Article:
Hyundai Steps Up Its MPG Reporting Dare To Other Carmakers

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2011 Hyundai Elantra

2011 Hyundai Elantra

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Although EPA gas-mileage ratings may or may not be achievable in real-world driving conditions, they're a good relative benchmark.

They're also a very public encouragement to carmakers to make more fuel-efficient cars.

Hyundai, whose new 2011 Elantra compact model is rated at 40 mpg highway for all sedan models (the Touring is a carryover from the previous generation), has now stepped up its challenge to other makers.

Two months ago, the company began breaking out sales totals for every car it sold that got 40 mpg or better, starting with November sales figures. And it all but dared other carmakers to do the same, though we're not aware of any that took Hyundai up on its challenge.

2011 Hundai Sonata Hybrid, La Jolla, California, October 2010

2011 Hundai Sonata Hybrid, La Jolla, California, October 2010

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Now, Hyundai is going further, saying it will include in its monthly sales data a sales-weighted average gas mileage. That is, its average mileage will be higher if it sells lots of Elantras and Sonata Hybrids, but lower if it sells high volumes of the less efficient Genesis and Equus large luxury sedans.

For January, the company says, the sales-weighted average for all models it sells was 34.7 mpg. That breaks down into 36.4 mpg for its cars, and 29.8 mpg for minivans and crossovers (it does not sell pickup trucks).

Hyundai is making an aggressive push to raise the fuel efficiency of all its models, including a flat ban on any V-6 engines for the midsize Sonata sedan and the compact Tucson crossover.

"In 2008, Hyundai had committed to achieve a CAFE level of at least 35 mpg by 2015," said Hyundai Motor America CEO John Krafcik. "Now we can confidently project achieving a 35 mpg average several years early."

"With 2025 CAFE targets being discussed in the 47-to-62 mpg range," he continued, "Hyundai's fuel economy may provide some confidence to policy-makers that this industry can achieve remarkable fuel efficiency gains, without compromising vehicle sales, appeal, value, or customer satisfaction."


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Comments (9)
  1. I am a new 2011 Elantra Owner. The claims of 40mpg do not apply if you plan on buying this car for a daily commuter. That is, if you plan on drving less than 60 miles a day round trip to your job than this car is NOT the one to buy. The 40mpg rating is based on starting and stopping your journey on a freeway onramp. It does not and never will get close to 40mpg; only if your reset your trip computer while driving on the freeway.
    It does in fact only average about 28 mpg if you drive this car to and from work every day with over 80% on the freeway. I have over 2000 miles on my new Elantra. The advertising is completly false. There are two top Elantra forums on the internet if you dont believe me that are reporting the same. (just dont believe comments from the Canadians as they will report mileage in imperial MPG which is 10 plus MPG more than US mpg)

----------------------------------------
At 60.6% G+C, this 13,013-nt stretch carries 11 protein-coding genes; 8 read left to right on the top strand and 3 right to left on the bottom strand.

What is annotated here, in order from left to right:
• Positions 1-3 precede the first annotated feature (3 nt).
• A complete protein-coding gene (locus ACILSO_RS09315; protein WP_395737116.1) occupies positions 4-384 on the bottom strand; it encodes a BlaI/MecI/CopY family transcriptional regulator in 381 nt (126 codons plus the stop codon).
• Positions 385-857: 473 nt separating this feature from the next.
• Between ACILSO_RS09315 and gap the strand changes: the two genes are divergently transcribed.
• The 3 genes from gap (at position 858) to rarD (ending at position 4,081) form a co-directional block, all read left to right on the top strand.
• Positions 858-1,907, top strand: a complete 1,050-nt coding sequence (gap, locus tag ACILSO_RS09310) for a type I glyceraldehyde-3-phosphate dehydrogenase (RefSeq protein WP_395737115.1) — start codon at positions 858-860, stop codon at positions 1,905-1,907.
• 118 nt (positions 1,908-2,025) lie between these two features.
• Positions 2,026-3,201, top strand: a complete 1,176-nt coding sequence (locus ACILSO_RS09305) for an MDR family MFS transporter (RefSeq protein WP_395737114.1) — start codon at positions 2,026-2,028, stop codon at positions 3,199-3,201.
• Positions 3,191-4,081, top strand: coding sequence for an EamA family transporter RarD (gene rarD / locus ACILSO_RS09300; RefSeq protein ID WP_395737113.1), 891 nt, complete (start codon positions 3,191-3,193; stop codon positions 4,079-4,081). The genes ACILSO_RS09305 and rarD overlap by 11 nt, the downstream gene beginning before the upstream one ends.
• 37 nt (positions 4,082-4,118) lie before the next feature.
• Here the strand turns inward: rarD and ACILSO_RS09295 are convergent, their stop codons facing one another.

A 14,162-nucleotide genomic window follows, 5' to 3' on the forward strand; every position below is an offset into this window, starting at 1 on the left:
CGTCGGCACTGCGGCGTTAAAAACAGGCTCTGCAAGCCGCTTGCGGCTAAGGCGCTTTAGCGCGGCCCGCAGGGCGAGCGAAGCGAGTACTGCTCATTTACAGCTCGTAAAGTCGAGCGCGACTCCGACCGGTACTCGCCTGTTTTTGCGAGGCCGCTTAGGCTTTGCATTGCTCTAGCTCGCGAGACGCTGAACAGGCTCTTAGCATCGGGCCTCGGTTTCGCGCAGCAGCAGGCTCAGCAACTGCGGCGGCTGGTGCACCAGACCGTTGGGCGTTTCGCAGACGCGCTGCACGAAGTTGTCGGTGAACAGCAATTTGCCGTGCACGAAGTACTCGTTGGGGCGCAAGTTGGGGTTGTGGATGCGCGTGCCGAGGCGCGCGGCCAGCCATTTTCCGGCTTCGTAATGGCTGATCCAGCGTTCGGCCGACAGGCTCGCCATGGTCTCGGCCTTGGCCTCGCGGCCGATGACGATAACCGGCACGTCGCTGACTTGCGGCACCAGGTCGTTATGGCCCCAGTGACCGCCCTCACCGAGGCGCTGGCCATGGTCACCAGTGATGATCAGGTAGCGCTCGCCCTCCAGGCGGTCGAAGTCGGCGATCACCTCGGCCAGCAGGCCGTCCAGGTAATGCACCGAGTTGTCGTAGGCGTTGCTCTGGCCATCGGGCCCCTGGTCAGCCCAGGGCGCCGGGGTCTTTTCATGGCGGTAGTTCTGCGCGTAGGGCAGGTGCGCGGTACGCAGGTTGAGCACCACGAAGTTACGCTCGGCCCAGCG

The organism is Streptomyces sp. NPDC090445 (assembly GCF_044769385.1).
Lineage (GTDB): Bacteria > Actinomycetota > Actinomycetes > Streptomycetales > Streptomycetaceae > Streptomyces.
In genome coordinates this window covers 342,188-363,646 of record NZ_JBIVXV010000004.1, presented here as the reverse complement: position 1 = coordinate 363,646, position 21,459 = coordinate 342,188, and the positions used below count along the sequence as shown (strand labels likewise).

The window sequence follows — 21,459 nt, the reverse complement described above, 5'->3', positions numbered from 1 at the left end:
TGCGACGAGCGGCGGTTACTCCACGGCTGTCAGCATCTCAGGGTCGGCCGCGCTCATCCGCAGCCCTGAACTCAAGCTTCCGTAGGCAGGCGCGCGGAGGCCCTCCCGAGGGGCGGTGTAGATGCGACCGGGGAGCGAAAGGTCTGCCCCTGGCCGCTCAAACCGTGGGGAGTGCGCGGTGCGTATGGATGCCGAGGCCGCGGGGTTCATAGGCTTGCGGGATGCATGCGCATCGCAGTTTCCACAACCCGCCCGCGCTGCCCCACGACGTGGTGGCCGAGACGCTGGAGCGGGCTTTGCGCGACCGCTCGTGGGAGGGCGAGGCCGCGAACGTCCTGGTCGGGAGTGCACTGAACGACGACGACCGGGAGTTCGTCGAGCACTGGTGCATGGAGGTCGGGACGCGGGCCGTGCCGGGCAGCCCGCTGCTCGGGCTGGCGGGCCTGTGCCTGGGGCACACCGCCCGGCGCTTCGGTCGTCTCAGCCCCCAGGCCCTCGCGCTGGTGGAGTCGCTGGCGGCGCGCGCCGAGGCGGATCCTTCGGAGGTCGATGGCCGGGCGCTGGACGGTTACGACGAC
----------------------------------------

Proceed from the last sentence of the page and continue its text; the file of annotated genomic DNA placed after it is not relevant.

2. They don't have to inflate the figures to make sales, the styling and price do that for them.

  3. I think you could exceed the EPA rating, especially if you ecodrive. My 2005 Scion xA is EPA rated 27/34/30. Before I learned how to drive better and before any aerodynamic mods, I got a *year round* average of 37MPG.
    Now that I have an MPG gauge, and have done some aerodynamic mods, I am averaging year round about 45MPG. In the summer, I average above 50MPG.

  4. "2011 Elantra compact model is rated at 40 mpg highway for all models". Not sure about that statement, the Elantra Touring gets 30 mpg.
    At 40 mpg, Hyundai has done an excellent job. If you look at Toyota's non-hybrids, like Corolla or Yaris, they are about 35 mpg. The Hyundai is 15% better than that. Only the Smart car is better at 41 MPG. Well done Hyundai.

  5. So how many cars with better than 40 MPG did Hyundai sell in January anyway?

  6. @John: As you and I have discussed before, the 2011 Elantra Touring is a carryover model from the previous generation. But I've added a few words to the article to make that clear.

  7. @John Voelcker,
    Thanks for the clarification.
    One more point about the Toyota Corolla. If you get the Corolla with the 2.4 L engine (I suspect most people do), the car gets only 30 MPG on the highway. So to have Hyundai only offer the 40 MPG version of the Elantra sedan is important. You cannot get the "upgraded" engine and destroy the MPG. I wish Toyota would also drop the 2.4 Liter engine. The 1.8 Liter engine is plenty quick enough. 0-60 = 10.1s for 1.8L 0-60 = 9.1s for 2.4L.
    John C. Briggs

  8. I commend Hyundai's effort to show policymakers that higher CAFE standards are achievable. Makes me want to get a Hyundai as my next car.

  9. I totally agree with "New Elantra Owner". To Jessan, do not buy this vehicle thinking you will the great gas mileage they claim. Hyundai keeps saying the Elantra will get 40 mpg, but we have yet to see it. We bought this car specifically for the gas mileage, as a commuter. We haven't even gotten 30 mpg consistently, (which is below the 33 mpg they say in small print the average user will get driving city and hwy). Very disappointed. If Hyundai is going to advertise 40 mpg, it should at least be possible, but I don't think it is. The question I would like answered is "Of the 40 MPG cars Hyundai sold in January, how many of those new owners are actually seeing 40 mpg?" I bet the answer is a whopping ZERO!!!!

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